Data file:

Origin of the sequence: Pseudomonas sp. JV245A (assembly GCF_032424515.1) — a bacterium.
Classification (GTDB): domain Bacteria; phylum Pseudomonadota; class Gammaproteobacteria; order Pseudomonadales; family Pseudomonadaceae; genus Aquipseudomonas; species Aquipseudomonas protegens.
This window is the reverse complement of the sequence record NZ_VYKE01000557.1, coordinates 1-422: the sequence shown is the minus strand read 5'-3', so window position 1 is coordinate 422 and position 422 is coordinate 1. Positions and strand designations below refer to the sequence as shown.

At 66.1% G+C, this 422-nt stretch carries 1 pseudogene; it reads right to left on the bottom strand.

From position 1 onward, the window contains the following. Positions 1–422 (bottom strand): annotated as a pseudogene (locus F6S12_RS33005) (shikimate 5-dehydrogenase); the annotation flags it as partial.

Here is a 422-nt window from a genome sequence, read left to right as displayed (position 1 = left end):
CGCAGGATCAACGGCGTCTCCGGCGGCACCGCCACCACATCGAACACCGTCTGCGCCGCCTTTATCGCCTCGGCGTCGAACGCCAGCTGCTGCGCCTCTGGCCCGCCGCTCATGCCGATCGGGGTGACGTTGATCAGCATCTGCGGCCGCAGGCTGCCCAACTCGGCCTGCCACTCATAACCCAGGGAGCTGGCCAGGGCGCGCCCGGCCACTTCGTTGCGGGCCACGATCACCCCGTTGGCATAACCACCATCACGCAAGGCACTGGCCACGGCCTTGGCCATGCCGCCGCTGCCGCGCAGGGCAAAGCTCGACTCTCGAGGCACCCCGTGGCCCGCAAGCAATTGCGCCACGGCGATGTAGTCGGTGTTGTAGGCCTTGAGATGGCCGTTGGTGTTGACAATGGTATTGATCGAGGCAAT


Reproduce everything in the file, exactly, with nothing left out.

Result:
Origin of the sequence: Pseudomonas sp. JV245A (assembly GCF_032424515.1) — a bacterium.
Classification (GTDB): domain Bacteria; phylum Pseudomonadota; class Gammaproteobacteria; order Pseudomonadales; family Pseudomonadaceae; genus Aquipseudomonas; species Aquipseudomonas protegens.
This window is the reverse complement of the sequence record NZ_VYKE01000557.1, coordinates 1-422: the sequence shown is the minus strand read 5'-3', so window position 1 is coordinate 422 and position 422 is coordinate 1. Positions and strand designations below refer to the sequence as shown.

At 66.1% G+C, this 422-nt stretch carries 1 pseudogene; it reads right to left on the bottom strand.

From position 1 onward, the window contains the following. Positions 1–422 (bottom strand): annotated as a pseudogene (locus F6S12_RS33005) (shikimate 5-dehydrogenase); the annotation flags it as partial.

Here is a 422-nt window from a genome sequence, read left to right as displayed (position 1 = left end):
CGCAGGATCAACGGCGTCTCCGGCGGCACCGCCACCACATCGAACACCGTCTGCGCCGCCTTTATCGCCTCGGCGTCGAACGCCAGCTGCTGCGCCTCTGGCCCGCCGCTCATGCCGATCGGGGTGACGTTGATCAGCATCTGCGGCCGCAGGCTGCCCAACTCGGCCTGCCACTCATAACCCAGGGAGCTGGCCAGGGCGCGCCCGGCCACTTCGTTGCGGGCCACGATCACCCCGTTGGCATAACCACCATCACGCAAGGCACTGGCCACGGCCTTGGCCATGCCGCCGCTGCCGCGCAGGGCAAAGCTCGACTCTCGAGGCACCCCGTGGCCCGCAAGCAATTGCGCCACGGCGATGTAGTCGGTGTTGTAGGCCTTGAGATGGCCGTTGGTGTTGACAATGGTATTGATCGAGGCAAT